At the river mouth I did not find a Lesser Yellowlegs, but there were at least 40 Pectoral Sandpipers, a flock of 15-20 dowitchers (which I think may have been mostly/all Long-billed Dowitchers), Dunlin, Western, Least, and Semipalmated Sandpipers, as well as a couple of Semipalmated Plovers.
This evening there was ultimate up at Kreuger Field. I was interested to see a few noseeums out already. Fortunately they weren’t too bad, but it seems like usually they show up later in the season.
Tree Swallows are working on a nest in one of the nest boxes Connor hung on the deck. A couple of times today they gave me a little extra attention when I was out checking on plants.
(pictures to come)
School stuff wrapped up last week (with final grades due), but other work and various tasks on my TODO list are still leaving me feeling a bit swamped. It’s my intention to set some better routines around keeping up with day-to-day stuff, but sometimes that feels difficult when there are all the past-due things still hanging around waiting to be addressed. On the plus side, I took advantage of some less pleasant weather and made some significant progress on at least one of those lingering projects (reorganizing one of the rooms in my house).
It remains to be seen how much I remember about the past week or so by the time I get around to processing photos and posting weblogs (again – the lack of a daily routine here lets a lot of things fall through the cracks), so at the very least I’ll make some brief notes here. After a much warmer than usual winter and early spring, we were set back a bit by some cooler temperatures and a fall-like storm. Thursday through Saturday of last week saw over 3.5 inches of rain, with over 2″ falling on Friday. It was more of the steady all-day kind of rain, so the rivers rose significantly, but did not really flood. Temperatures were in the 40s (and earlier in the week, fresh snow was down on the Sisters).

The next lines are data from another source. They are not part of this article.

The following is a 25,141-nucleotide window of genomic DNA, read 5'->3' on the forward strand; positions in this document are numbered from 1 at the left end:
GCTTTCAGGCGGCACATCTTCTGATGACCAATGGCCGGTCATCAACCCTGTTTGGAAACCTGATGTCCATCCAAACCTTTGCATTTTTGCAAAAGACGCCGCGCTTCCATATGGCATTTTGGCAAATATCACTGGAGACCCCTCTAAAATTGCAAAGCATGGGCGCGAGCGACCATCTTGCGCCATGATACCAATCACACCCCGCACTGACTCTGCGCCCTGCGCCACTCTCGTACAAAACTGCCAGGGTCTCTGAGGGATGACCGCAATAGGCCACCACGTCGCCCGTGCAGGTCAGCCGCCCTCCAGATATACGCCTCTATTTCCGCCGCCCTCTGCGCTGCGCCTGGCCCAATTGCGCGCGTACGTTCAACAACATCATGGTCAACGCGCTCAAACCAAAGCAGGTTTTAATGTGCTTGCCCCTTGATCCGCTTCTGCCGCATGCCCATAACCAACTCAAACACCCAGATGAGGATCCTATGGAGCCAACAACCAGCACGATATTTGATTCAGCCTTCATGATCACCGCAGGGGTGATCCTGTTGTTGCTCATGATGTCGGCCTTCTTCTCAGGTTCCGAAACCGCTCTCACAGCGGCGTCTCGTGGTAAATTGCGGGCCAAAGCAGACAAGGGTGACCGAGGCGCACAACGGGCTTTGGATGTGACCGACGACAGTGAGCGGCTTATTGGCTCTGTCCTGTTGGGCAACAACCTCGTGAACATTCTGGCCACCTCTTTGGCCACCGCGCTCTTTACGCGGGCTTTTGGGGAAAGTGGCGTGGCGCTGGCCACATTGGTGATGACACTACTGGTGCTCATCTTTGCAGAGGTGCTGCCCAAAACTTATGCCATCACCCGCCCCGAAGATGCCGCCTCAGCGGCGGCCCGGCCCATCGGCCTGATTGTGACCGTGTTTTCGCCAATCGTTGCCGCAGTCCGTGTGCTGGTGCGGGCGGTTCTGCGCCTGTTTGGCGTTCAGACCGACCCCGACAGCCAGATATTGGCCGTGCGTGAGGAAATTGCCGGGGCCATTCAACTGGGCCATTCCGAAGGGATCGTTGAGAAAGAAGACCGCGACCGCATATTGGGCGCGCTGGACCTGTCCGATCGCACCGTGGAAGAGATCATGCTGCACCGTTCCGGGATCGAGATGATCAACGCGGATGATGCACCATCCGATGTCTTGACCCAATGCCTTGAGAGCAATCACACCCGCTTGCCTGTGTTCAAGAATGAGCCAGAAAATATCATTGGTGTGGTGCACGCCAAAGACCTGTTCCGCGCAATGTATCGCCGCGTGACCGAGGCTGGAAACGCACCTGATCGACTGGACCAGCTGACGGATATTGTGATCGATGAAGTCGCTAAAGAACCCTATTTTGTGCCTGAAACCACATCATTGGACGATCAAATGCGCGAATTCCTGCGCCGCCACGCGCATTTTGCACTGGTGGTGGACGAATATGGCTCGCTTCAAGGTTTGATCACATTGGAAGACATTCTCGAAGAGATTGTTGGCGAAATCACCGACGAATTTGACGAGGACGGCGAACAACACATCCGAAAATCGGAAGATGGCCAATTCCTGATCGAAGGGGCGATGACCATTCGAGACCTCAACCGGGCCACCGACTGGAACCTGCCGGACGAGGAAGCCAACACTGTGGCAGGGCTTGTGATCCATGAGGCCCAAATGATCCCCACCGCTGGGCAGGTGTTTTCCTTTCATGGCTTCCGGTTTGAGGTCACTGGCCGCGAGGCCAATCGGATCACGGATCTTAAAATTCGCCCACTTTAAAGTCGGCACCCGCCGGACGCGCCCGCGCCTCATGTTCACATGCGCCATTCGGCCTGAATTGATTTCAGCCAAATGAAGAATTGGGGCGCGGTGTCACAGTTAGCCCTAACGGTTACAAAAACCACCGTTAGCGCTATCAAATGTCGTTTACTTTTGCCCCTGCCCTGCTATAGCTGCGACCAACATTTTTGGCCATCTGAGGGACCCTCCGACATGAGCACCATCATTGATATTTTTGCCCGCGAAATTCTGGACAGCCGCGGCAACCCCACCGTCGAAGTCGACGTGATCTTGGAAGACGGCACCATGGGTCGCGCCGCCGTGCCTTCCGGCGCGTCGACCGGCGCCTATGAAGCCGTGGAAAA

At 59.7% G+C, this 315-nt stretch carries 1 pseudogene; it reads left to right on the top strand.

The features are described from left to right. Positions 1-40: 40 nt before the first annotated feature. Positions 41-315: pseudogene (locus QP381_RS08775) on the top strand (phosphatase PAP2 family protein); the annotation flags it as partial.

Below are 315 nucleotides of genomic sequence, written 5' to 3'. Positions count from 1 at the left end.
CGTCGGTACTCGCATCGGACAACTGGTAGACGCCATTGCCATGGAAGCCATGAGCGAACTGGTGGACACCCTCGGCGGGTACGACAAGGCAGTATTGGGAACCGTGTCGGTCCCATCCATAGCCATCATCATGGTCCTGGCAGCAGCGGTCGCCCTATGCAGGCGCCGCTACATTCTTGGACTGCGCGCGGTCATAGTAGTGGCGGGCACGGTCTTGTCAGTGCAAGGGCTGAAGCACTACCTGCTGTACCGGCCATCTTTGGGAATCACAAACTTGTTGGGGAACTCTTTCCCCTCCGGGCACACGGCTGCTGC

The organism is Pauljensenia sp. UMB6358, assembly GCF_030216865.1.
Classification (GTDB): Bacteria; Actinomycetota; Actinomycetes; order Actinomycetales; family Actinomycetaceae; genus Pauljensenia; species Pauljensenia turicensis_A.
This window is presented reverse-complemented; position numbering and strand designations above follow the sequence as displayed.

Shorebird migration has continued to be slow. There was one morning with quite a few birds down at the park (Connor said), but there was not much down there by the time I made it. One evening I did see a Merlin go after a Rock Sandpiper, then a while later saw one (perhaps the same one?) actually catch a Black Turnstone. The turnstone was quite a burden, but the Merlin winged it back from the shoreline and disappeared into the forest (with an eagle giving a momentary pursuit).
As high pressure has moved in the last couple of days coinciding with a low tide series, we’ve had -3.5 tides the last couple of mornings. I haven’t been down at the beach at the lowest level, but did make a point of getting out to where I could see the flats as it was changing before I had to get on a call for work. I was interested to see a new main channel that wraps around the end of the trailer court fill towards the informal Eagle Way boat launch. I did walk the flats this morning before the low and saw 11 or more Semipalmated Plovers (a pretty good number for here) as well as a few Semipalmated Sandpipers and a few Whimbrel. The Whimbrel were up at mid-beach while I was out closer to the shore. I never noticed them fly off, but I did not see them again when I walked back up, and Connor didn’t find them later, so I’m not sure where they went. Also of interest to me was the various small flocks of shorebirds flying over the flats towards the Channel – I do not know where they were coming from, but I had not seen the out there on the beach as I was walking around.
Showers were on the weather menu today, some of the quite heavy. They got started last night with an especially heavy one around midnight. Most of them during the day were not too heavy, and between them the sun would often break out.